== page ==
How to safely buy tech from Amazon in Australia


UPDATE: We had hoped that Amazon Australia would have launched in time for Black Friday, thanks to all the rumours floating around, but the Australian version of the site still only had Kindles and ebooks on offer. Looks like the rumour mill ran too hot. However, the soft launch went ahead as planned on Thursday, November 23. So it's only a matter of time before the online giant opens its doors Down Under.

As the largest online retailer in the world, Amazon has an incredibly diverse range of tech for sale. However, shopping there from Australia can be a frustrating experience, with only a limited range actually shipping Down Under, and other issues such as differing product specs, warranty problems, not to mention varied power and plug requirements and import duties.

Thanks to the ‘Australia Tax’ (where we often – and inexplicably – pay more for products than our US or UK counterparts, even after accounting for currency conversions, taxes and shipping costs), buying internationally starts to look fairly appealing, but it’s not always an easy process.

To help make the advantages and disadvantages a little clearer, we’ve put together a guide to buying tech from Amazon when in Australia. The same general advice also applies to other overseas online retailers – and often other categories of products, too.

Of course, it is also worth double-checking if your item of choice is available from marketplaces such as – just make sure you set the preferred location of sellers to ‘worldwide’.

Tech choices

Buying the latest gear from Amazon’s US store can potentially be a great way to save some money, but there are some things to watch out for:

  • Smartphones (or any device that connects to a mobile network) may operate on different frequencies, and not work correctly in Australia. Whirlpool has an excellent resource for checking what bands are used by different providers in Australia, which you can then compare to the overseas handset you’re considering.
  • Audio-visual items such as TVs may use different formats (the television broadcasts vary widely from country-to-country, for example) and DVD and Blu-ray players can be region locked, although region restrictions are less common for the latter. Different power plugs and power requirements can also be an issue – we’ve got a bit more details on that further down the page.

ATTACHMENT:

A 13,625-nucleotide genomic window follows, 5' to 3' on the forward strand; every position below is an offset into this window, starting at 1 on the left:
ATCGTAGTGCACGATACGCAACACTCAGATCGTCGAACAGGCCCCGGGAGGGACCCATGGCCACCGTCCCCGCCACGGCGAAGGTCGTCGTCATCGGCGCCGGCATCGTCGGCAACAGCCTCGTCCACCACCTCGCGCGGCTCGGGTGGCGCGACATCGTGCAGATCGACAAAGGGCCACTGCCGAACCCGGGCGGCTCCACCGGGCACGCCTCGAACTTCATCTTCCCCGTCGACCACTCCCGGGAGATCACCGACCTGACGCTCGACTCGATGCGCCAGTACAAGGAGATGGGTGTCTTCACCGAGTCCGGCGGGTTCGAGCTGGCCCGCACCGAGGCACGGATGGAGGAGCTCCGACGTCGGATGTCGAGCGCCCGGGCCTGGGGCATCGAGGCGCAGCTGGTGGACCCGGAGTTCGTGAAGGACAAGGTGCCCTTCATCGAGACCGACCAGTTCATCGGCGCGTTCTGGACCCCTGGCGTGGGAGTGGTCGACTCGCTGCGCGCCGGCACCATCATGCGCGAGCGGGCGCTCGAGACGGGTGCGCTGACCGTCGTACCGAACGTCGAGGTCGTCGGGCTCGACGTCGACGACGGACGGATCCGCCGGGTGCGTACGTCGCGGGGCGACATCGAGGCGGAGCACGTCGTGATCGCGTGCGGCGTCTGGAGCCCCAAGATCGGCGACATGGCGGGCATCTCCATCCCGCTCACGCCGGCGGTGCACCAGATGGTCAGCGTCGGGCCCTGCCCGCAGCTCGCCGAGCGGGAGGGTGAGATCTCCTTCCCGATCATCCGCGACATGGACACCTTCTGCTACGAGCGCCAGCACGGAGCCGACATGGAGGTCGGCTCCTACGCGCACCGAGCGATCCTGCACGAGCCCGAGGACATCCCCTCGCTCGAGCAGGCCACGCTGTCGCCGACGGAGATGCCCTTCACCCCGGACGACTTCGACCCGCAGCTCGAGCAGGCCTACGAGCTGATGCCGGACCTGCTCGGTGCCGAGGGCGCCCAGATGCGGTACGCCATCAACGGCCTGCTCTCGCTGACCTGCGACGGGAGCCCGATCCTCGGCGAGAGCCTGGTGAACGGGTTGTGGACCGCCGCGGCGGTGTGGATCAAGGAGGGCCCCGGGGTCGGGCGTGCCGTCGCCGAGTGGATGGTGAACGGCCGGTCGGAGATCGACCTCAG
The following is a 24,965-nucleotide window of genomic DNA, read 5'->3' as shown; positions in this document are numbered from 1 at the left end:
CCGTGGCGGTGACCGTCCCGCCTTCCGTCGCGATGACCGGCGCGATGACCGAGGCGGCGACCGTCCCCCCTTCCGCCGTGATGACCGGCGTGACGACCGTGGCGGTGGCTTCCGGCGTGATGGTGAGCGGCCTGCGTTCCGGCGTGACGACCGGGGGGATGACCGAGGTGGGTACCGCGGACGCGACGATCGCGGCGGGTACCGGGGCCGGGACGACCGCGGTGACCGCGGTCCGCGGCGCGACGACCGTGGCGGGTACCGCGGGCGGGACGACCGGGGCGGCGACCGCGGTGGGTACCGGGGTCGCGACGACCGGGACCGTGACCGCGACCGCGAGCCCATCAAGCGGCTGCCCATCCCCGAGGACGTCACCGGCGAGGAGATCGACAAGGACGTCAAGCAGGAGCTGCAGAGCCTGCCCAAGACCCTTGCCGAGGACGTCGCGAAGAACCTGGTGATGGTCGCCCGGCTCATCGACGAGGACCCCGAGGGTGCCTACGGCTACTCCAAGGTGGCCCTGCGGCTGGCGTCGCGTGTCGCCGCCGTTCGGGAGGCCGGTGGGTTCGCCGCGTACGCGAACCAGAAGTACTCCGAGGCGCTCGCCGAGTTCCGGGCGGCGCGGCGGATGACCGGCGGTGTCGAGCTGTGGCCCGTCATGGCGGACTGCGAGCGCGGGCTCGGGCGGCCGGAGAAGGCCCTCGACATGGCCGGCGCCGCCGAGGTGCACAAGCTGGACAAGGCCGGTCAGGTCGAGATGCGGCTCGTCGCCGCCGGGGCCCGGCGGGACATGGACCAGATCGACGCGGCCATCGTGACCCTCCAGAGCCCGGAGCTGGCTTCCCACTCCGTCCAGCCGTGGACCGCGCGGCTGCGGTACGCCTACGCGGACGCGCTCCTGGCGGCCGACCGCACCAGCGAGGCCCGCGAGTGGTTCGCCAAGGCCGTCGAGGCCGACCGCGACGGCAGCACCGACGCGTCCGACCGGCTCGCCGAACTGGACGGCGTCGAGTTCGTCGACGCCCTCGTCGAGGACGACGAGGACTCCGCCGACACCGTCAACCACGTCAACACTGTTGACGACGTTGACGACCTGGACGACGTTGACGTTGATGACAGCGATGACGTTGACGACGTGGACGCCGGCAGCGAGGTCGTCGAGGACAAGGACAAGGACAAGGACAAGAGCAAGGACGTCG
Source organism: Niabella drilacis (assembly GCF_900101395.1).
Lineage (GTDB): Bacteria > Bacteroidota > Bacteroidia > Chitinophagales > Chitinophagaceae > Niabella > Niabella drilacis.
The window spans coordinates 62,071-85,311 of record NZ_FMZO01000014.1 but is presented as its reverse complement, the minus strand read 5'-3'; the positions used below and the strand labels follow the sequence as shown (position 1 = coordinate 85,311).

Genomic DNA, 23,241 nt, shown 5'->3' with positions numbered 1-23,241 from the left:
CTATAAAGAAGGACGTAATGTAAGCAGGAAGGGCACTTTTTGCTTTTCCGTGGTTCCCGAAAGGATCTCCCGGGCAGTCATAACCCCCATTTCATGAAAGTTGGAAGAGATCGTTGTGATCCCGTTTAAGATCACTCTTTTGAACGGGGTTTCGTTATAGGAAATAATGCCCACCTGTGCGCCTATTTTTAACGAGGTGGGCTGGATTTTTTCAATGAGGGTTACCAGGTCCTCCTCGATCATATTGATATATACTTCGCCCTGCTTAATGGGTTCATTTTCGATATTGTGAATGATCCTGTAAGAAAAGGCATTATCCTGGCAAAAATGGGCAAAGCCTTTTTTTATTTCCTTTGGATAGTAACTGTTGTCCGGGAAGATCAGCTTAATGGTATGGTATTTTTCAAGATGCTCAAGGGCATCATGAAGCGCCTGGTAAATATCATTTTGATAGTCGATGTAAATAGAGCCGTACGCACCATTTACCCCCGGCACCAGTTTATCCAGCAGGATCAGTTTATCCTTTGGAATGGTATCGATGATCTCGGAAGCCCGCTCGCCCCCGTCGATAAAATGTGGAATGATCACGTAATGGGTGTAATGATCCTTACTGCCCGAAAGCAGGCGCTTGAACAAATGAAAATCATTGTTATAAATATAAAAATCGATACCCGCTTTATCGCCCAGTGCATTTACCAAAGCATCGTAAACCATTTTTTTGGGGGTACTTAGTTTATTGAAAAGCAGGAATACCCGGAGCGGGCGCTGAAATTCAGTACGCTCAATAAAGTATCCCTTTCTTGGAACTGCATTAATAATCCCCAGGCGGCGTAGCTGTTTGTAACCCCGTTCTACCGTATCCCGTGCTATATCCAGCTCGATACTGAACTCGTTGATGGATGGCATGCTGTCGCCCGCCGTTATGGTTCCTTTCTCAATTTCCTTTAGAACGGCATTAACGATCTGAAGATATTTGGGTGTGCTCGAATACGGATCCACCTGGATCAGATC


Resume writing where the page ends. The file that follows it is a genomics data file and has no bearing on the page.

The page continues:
• In general, the best savings come from items simply not available locally, or for more expensive items where the Australia Tax is particularly severe. Tech such as laptops are a good choice, but don’t forget to account for GST (see our section on import duty below).

Warranties and consumer protections

Big ticket items such as phones and laptops will sometimes be covered by an international warranty, but in cases where they are you don’t get the same purchase protections that buying in Australia provides – we have some of the strongest consumer protections in the world. 

Smaller items are not usually covered by an international warranty, or will need to be returned to Amazon or the manufacturer in the US, which is cost prohibitive. 

Warranty varies a lot between items and manufacturers, so make sure to double-check before purchasing.

Power and plugs

The good news is that most tech these days either charges from USB – like smartphones, fitness trackers and ebook readers – or for larger items such as laptops, uses a power supply that can automatically run from both 110V and 240V power outlets without any issues.

These ‘universal’ power adapters will work just fine in Australia with just a plug adapter, however, be aware that some US-based items will only run on 110V. These are usually items that draw a lot of power, such as hair dryers.

It’s possible to get a transformer that will convert the voltage, but unless it’s a particularly cheap or rare item, it’s usually not worth the trouble or expense, as these ‘stepdown transformers’ can cost $50 or more.

Items with US (or other) plugs will need an adapter to be able to be plugged into Australian power sockets – these can be bought cheaply at many places both off and online, including Amazon, eBay, electronics shops and at airports. Many electronic items use standard removable power cords, so the best (not to mention safest and cheapest) bet is often to just buy a cord with the correct Australian plug, rather than use an adapter. 

Regardless of the plug you’re using, always double-check the voltage on a device’s power supply and if it specifies ‘110V only’ then it cannot be used in Australia – and plugging it in will burn it out (and potentially fry the rest of the device, too).

For some more problematic items, it may also be possible to replace the entire power supply with a third-party option. First check what voltage and amperage it needs – such as DC 12V, 1A, as well as the DC plug type.

It’s important to match the voltage, but it’s perfectly fine to match or exceed the amperage rating – such as 12V, 2A. Companies such as Jaycar Electronics stock replacement power supplies and the staff can usually help find a match.

Shipping forwarders

When searching on Amazon, you can choose to limit the results to products that will ship to Australia. You don’t need to be restricted to just those, however – to access a broader range of options, consider using a shipping forwarder.

The company effectively acts as a middleman – the item is sent to their US address, whereupon it’s forwarded on via international post or courier (depending on what the forwarder offers and/or you’re willing to pay for) to Australia.